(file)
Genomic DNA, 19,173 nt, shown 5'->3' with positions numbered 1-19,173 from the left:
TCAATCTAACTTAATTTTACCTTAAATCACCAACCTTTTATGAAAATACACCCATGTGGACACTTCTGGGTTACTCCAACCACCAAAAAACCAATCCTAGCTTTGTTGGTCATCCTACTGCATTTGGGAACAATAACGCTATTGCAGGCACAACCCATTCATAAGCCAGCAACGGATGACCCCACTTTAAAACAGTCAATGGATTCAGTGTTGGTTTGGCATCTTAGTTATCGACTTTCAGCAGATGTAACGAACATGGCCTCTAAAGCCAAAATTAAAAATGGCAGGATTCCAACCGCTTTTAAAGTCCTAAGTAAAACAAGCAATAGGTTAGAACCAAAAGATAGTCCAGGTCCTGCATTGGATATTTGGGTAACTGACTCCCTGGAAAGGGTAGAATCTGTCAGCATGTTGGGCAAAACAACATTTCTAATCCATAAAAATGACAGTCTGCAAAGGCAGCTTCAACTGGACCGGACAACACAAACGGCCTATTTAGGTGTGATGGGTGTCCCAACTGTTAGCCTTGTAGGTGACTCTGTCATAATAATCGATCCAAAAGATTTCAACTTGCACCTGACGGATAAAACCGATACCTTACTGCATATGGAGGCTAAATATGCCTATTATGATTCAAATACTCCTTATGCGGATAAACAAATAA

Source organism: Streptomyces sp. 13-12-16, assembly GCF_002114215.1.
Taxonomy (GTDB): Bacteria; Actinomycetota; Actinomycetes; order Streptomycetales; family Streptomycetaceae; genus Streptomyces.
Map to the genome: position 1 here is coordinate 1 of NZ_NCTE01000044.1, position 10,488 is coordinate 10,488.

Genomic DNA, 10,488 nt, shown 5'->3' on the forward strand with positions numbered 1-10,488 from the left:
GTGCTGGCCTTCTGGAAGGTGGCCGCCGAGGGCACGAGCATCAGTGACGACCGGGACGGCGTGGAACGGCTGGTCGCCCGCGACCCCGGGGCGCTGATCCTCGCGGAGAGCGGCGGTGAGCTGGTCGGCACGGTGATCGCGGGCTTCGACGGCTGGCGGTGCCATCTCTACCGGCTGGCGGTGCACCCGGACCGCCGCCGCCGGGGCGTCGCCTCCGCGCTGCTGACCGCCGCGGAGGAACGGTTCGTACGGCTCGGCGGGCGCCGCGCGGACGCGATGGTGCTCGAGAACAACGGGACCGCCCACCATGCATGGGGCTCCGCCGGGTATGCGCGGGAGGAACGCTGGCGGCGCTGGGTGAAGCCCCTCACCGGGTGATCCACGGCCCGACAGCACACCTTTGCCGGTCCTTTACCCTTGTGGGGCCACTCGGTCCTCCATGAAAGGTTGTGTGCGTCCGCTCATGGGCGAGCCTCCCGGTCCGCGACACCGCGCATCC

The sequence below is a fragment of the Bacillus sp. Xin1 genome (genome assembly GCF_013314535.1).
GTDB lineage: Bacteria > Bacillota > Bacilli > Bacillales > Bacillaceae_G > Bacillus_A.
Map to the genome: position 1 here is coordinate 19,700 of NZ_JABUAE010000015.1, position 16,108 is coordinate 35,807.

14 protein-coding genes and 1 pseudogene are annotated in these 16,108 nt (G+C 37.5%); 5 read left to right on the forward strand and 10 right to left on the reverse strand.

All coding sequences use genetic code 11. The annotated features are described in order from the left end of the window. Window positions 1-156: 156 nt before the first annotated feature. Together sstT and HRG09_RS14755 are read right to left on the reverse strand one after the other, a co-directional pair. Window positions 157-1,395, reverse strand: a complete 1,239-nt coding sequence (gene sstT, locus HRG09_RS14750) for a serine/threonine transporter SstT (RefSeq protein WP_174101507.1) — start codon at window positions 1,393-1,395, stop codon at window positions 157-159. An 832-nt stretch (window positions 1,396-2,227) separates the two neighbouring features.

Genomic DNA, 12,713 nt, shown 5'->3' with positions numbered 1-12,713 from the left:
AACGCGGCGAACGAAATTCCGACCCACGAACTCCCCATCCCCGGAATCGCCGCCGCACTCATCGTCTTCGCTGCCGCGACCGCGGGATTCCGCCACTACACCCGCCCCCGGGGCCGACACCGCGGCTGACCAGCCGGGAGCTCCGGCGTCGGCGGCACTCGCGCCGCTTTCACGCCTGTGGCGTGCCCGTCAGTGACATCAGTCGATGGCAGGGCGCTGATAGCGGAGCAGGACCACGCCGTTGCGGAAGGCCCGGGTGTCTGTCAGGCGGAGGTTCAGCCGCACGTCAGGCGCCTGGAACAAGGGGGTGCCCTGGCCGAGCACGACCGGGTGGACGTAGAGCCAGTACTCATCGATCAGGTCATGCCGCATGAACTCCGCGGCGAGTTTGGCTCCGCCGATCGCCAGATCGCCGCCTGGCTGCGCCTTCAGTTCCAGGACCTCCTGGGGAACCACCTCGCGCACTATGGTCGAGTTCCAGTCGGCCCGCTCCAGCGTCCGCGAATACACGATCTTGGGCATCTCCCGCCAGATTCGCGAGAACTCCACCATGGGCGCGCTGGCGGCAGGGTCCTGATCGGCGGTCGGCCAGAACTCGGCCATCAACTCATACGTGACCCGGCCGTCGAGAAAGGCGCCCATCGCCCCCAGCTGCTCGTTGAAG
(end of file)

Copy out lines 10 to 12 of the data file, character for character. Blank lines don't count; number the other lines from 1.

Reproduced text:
Map to the genome: position 1 here is coordinate 19,700 of NZ_JABUAE010000015.1, position 16,108 is coordinate 35,807.

14 protein-coding genes and 1 pseudogene are annotated in these 16,108 nt (G+C 37.5%); 5 read left to right on the forward strand and 10 right to left on the reverse strand.

All coding sequences use genetic code 11. The annotated features are described in order from the left end of the window. Window positions 1-156: 156 nt before the first annotated feature. Together sstT and HRG09_RS14755 are read right to left on the reverse strand one after the other, a co-directional pair. Window positions 157-1,395, reverse strand: a complete 1,239-nt coding sequence (gene sstT, locus HRG09_RS14750) for a serine/threonine transporter SstT (RefSeq protein WP_174101507.1) — start codon at window positions 1,393-1,395, stop codon at window positions 157-159. An 832-nt stretch (window positions 1,396-2,227) separates the two neighbouring features.